Runners adapt the knees, ankles and hips to the pounding we often associate with this exercise.

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Often, people contemplating lacing up their jogging shoes and starting a training regimen hesitate due to the fear this will increase their risk of arthritis in the hip, knees or ankles. Rest assured, aspiring runners. You’re safe to hit the pavement.

In fact, medical and rehabilitation research shows that those who have been running for several years are actually less likely to see arthritis in these areas. Runners who are predisposed to developing this condition are those with a history of joint trauma, such as a fracture, or a ligament or cartilage injury. These usually arise from sports like basketball, soccer, football or even work-related exertion.

When a joint structure like cartilage or a ligament is damaged, the proper function of the joint is altered. The normally smooth structures inside the joint are no longer this way, or the pressure changes causing excessive wear in unusual areas. But when the joint pressures and surfaces are normal, the body can adapt and strengthen itself to resist excessive wear and tear.

Through gradual increases in distance and speed, runners adapt the knees, ankles and hips to the pounding we often associate with this exercise. When stresses are placed on a joint in a gradually increasing manner (about 10 percent or less per week), then the body can acclimate to the demand it will encounter again later. As the body becomes more and more tolerant to running, it breeds healthy bones, cartilage and ligaments, more resilient to factors that cause arthritis.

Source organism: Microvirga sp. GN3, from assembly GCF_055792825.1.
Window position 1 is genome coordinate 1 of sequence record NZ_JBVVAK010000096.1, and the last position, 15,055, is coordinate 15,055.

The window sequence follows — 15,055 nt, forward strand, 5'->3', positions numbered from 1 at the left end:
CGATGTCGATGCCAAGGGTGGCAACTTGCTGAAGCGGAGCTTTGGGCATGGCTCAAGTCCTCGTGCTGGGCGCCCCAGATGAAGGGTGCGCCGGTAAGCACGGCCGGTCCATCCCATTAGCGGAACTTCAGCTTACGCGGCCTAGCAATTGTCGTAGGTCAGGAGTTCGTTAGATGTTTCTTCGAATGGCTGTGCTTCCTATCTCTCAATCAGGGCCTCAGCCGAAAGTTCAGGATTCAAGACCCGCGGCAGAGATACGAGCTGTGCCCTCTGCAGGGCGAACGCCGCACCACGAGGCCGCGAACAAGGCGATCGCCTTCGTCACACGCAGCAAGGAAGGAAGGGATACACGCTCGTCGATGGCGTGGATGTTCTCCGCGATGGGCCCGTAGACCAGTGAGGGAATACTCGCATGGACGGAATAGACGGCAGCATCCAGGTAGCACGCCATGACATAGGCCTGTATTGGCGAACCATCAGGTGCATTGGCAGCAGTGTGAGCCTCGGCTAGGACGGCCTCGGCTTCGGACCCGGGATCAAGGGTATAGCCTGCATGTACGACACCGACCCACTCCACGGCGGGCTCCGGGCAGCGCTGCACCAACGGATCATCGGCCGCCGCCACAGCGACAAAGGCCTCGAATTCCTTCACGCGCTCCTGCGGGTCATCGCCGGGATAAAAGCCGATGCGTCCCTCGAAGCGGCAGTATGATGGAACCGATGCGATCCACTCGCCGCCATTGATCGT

Steps to reach running form:
  1. Be patient. Start slowly, walking if needed. Gradually incorporate running, with walking breaks. Begin with no more than 1 minute of running at a time.
  2. Gradual is good. Increase your running time by no more than 10 percent per week. If you are running a total of 20-1 minute intervals, then go to 22 the next week. Remember, the body needs time to adapt.
  3. The right moves. Have an experienced runner or a physical therapist who specializes in running assess your gait. Improper alignment or form can cause pain and overuse injuries.
  4. Consistency. Begin running no more than every other day. Once a week won’t cut it either. It takes repeated workouts to get the body to improve, yet, it needs time to recover. Give it both, and you’re on your way to a lifelong routine.